Tom Hiddleston as 'Loki' Photograph:( WION Web Team )
From the beginning, 'Loki' was an odd addition to the MCU because it tried retroactively to give a back story and growth to a character who was already dead in the central MCU timeline.
One thing Marvel knows how to do is expand a story. Think back to the nascent days of the Marvel Cinematic Universe in the early 2000s. The so-called phase one was about building out the superhero roster with individual film narratives that would dovetail into a big crossover movie: “The Avengers.” A decade and a half later, the crossovers are old hat, the Easter eggs are expected, and a spate of new movies and TV shows continue to provide an influx of stories and characters that branch off into their own universes.
You could even say the MCU resembles a branching timeline; that’s what a member of the Time Variant Authority, or TVA, the bureaucracy at the center of the Disney+ series “Loki,” would say. Because for all the interdimensional fun the series has, “Loki,” which wrapped up last week, is a philosophical dialogue that also functions as a metacommentary on Marvel’s storytelling. The show’s central theme about the value of order versus chaos reflects how the MCU, as it expands across Disney+ and beyond, alternatively presents and breaks from contained, linear narratives and rote character types.
Although Loki (Tom Hiddleston), the sometime nemesis and sometime ally of the Avengers, was killed by Thanos in “Avengers: Infinity War,” the Asgardian now appears — resurrected! — in his own series. But it’s only a resurrection in a branding sense: The series centers on an earlier version of Loki, one who escapes the Battle of New York, from the first “Avengers” film, with the all-powerful glow-box (known as the Tesseract). His escape with the Tesseract causes a branch in the timeline, an offense that gets him first arrested by the TVA and then recruited by one of the group’s agents, Mobius (Owen Wilson), to help catch a female “variant” Loki (Sophia Di Martino) who has been disregarding the rules of <em>other</em> timelines. In an inspired, if awkward, Freudian twist, the two Lokis fall for each other and team up to dismantle the TVA before eventually finding themselves at odds.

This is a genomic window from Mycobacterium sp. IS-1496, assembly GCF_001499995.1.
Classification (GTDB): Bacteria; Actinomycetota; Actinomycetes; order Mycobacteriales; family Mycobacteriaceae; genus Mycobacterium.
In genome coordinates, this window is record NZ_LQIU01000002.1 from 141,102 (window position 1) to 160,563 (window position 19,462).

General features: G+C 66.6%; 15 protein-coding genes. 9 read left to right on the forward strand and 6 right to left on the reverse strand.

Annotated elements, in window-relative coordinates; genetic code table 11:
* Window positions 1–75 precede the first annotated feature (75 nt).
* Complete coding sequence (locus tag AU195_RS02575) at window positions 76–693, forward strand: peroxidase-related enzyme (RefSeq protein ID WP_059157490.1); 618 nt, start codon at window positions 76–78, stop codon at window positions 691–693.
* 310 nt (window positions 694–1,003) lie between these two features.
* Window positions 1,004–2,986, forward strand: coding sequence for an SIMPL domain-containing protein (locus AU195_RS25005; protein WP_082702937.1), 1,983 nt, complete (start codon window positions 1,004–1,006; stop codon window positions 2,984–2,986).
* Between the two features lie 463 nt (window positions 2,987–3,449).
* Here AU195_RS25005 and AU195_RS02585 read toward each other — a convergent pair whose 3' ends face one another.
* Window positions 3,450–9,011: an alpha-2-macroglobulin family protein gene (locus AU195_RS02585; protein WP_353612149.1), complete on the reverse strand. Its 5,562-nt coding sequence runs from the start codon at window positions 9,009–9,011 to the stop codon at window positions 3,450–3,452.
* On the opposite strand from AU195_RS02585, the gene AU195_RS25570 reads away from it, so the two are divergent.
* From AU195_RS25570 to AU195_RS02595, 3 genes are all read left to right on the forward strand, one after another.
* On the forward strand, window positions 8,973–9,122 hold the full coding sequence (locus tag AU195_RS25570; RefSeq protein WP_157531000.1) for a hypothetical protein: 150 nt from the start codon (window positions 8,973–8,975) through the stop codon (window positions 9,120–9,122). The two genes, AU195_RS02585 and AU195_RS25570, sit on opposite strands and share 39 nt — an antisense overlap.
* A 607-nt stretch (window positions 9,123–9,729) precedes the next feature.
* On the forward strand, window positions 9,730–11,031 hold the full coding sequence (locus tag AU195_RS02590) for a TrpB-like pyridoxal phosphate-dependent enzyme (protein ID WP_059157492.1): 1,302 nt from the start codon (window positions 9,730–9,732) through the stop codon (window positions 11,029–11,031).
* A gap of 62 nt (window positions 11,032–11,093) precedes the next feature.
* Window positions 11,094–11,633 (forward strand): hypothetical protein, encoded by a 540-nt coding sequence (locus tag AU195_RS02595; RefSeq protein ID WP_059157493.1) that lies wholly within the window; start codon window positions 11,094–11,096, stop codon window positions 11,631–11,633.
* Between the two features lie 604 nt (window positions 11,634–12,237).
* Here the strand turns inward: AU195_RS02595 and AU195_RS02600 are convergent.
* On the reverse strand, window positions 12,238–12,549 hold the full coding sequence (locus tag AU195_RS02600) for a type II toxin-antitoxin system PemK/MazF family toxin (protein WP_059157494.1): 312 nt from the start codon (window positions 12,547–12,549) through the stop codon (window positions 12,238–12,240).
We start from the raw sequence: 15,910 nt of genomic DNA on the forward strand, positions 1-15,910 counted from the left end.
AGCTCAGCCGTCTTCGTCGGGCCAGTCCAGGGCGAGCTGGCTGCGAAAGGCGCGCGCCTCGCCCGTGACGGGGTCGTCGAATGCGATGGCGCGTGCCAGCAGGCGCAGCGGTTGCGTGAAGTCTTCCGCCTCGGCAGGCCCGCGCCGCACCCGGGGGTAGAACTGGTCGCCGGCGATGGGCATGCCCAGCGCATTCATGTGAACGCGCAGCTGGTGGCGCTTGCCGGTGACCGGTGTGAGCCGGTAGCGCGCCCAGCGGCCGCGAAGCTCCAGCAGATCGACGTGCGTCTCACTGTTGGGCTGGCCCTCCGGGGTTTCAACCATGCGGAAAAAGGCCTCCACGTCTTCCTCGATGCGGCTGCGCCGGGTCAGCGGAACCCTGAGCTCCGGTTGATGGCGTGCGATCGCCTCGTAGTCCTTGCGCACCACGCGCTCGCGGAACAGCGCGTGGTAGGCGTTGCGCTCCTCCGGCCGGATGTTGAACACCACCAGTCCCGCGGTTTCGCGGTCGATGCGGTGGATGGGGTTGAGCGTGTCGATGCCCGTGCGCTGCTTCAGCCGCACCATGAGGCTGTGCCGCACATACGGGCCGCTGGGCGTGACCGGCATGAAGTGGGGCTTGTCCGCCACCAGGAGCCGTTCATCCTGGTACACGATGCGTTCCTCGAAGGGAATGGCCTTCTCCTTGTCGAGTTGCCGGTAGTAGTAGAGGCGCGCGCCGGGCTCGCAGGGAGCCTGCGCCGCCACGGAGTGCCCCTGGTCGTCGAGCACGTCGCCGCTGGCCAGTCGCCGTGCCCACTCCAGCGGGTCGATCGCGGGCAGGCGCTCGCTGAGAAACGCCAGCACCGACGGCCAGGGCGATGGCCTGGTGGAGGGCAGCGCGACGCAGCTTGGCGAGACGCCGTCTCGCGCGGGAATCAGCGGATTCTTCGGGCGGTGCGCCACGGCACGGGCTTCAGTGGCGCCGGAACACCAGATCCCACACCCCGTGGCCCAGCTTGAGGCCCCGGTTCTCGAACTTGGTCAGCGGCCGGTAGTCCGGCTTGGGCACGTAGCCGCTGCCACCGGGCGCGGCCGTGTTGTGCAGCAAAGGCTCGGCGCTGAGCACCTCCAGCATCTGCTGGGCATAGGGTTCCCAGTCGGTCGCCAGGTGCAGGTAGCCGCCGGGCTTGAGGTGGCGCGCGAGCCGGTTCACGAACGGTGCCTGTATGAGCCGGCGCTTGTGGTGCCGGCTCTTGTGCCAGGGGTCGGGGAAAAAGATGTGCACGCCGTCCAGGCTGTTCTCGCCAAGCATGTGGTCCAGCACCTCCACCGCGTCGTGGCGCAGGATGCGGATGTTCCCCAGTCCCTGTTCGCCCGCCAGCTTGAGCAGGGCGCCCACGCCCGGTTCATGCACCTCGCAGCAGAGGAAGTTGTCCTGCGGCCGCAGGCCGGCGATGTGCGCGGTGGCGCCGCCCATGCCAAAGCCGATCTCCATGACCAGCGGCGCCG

From the beginning, “Loki” was an odd addition to the MCU because it, like the recent “Black Widow” film, tried retroactively to give a back story and growth to a character who was already dead in the central MCU timeline. More intriguing, it repositioned a character who had been an antagonist and a foil to Avengers like his adopted brother, the Norse golden boy Thor, as the hero of his own story, one that undermined what we had already seen happen in the franchise.
By making another version of Loki a hero, the series itself is acting as a variant. In general, Marvel has been using its latest Disney+ shows to deviate from the often wearying, even oppressive, timeline that the films have established. These side stories open up the world to more subtle, interesting narratives: “WandaVision” and “The Falcon and the Winter Soldier” allowed their heroes to develop in terms of both superhero abilities and emotional depth.